Why Angels Fall

The Unveiling

Written by: EW on 17/07/2010 13:09:27

Doom as funereal as this does not make an easy listen at any time of year, let alone in the months of summer, thus explaining why months after a friend treated me to a copy of Why Angels Fall's debut album "The Unveiling" I can only now review it. Hailing from Portugal and in the truest of doom fashion it has taken the band 13 long years to get their debut album out, an album of two megalithic songs closing in at a combined 77 minutes; two songs so crushing and full of voyage they cannot be grasped with ease. In the title track which greets us, it's 43 minutes feature countless eclectic solos, never dull and often brilliant, which epitomise the freedom of time and space that is created when a rhythm section is as bassy and slow as found here. While the deep bass line reminds of Asunder's ponderous heaviosity WAF manage to at all times feel as if they are moving forward, constantly flowing and moving unlike some of the more deathly-doom bands out there. The Middle Eastern flourishes hinted on the album cover and earlier soloing take precedence around the 13-minute mark when the sounds of sitar lead off into an Om-like transcendence, essentially heralding the arrival of a new stage in "The Unveiling"'s epic journey, or the start of another song if your mind simply cannot handle the thought of a 43-minute tune.

With these world influences WAF expertly embed them back into the cavernous doom when the time again calls in a manner one does not hear so often as most proponents of folky-metal simple bodge the two sounds together without thoughts of collaboration; not here though. Our opener, having introduced plenty of clean vocals to contrast with the earlier deep bellows closes in more doomed fashion as it leads to the 34-minute "Neo Genesis", a song less dramatic though darker through it's more willing deployment of gentle synth early in the song as it sets the scene for periods of sparse piano-led interludes and vocal chanting, all bound together by the crashing heavy riffs, let's not forget. Despite the gargantuan lengths of both songs on "The Unveiling" the excellent composition revealed in the slowly unfolding chapters in the duo of songs makes for a listen that drifts past quicker than would be expected. Never in a million years will music this extreme in nature garner a large-scale following but for those who like to vary their speeds right down to the bottom I must recommend this. For atmosphere and presence this is one of the best extreme doom album I've ever heard.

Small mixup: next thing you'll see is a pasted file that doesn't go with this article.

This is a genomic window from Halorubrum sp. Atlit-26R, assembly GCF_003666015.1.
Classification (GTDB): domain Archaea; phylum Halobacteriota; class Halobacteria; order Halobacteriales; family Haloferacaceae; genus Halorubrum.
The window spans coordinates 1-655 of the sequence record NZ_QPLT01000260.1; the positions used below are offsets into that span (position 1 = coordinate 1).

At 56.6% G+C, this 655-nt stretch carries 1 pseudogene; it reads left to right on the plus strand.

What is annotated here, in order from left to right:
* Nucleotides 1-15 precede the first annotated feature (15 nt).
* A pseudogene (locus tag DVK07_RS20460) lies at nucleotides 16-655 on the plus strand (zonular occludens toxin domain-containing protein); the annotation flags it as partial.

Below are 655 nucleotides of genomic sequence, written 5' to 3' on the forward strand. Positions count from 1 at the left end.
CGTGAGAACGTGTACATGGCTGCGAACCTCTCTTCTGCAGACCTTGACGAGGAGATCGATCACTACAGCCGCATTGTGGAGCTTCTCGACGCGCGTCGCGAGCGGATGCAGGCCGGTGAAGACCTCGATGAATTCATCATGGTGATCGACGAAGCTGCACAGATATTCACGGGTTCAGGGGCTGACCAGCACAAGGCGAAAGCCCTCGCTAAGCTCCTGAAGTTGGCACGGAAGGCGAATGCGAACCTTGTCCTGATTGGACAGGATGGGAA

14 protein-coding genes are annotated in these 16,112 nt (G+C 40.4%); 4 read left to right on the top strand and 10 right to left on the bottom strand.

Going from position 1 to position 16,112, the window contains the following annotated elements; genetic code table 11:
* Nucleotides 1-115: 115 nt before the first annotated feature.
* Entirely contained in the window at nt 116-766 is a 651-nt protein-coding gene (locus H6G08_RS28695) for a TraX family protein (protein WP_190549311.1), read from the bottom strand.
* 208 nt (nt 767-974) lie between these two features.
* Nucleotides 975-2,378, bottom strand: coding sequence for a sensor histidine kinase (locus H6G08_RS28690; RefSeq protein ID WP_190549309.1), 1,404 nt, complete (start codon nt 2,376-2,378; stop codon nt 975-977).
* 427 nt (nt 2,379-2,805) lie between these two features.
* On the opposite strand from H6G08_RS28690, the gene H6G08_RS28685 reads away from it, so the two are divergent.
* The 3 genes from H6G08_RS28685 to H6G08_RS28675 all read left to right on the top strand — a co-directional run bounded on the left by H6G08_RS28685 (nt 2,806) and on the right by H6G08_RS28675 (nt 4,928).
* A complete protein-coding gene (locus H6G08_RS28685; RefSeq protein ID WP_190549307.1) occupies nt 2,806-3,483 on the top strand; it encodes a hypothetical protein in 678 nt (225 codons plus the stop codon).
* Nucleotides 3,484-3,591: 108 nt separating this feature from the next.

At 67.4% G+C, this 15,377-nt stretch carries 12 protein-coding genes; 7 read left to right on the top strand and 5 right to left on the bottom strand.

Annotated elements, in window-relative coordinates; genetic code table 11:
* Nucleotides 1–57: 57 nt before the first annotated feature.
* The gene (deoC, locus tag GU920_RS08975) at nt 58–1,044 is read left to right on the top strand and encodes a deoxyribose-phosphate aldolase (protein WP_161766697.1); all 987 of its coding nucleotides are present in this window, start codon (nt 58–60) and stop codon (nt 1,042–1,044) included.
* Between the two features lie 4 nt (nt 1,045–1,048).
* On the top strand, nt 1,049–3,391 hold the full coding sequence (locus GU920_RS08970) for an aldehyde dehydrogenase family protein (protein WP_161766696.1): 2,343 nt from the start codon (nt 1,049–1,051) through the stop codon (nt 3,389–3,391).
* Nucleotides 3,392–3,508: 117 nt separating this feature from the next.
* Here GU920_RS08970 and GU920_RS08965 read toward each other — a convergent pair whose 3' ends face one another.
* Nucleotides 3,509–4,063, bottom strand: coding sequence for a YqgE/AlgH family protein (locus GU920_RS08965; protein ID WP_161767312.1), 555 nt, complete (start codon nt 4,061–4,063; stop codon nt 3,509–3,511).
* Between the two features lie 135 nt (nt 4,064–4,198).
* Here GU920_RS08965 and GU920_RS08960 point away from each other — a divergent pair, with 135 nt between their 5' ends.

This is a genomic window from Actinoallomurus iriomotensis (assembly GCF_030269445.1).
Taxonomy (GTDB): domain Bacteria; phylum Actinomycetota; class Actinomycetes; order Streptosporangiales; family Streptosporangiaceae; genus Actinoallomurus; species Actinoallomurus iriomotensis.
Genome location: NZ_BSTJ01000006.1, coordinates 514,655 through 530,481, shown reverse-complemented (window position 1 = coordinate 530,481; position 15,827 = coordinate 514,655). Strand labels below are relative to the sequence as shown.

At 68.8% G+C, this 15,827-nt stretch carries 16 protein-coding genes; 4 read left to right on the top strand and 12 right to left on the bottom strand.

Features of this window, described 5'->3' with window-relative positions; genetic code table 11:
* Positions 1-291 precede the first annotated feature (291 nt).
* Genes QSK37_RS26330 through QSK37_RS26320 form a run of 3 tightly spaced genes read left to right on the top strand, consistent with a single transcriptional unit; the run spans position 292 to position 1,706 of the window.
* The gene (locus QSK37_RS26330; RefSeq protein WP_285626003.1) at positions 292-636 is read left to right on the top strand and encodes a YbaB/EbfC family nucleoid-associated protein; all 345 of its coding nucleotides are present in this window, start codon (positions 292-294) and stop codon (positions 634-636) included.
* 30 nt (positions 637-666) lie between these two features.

Download: N/A
For the fans of: Ahab, Asunder, While Heaven Wept
Listen: Myspace

Release date 08.03.2010
Bubonic Productions

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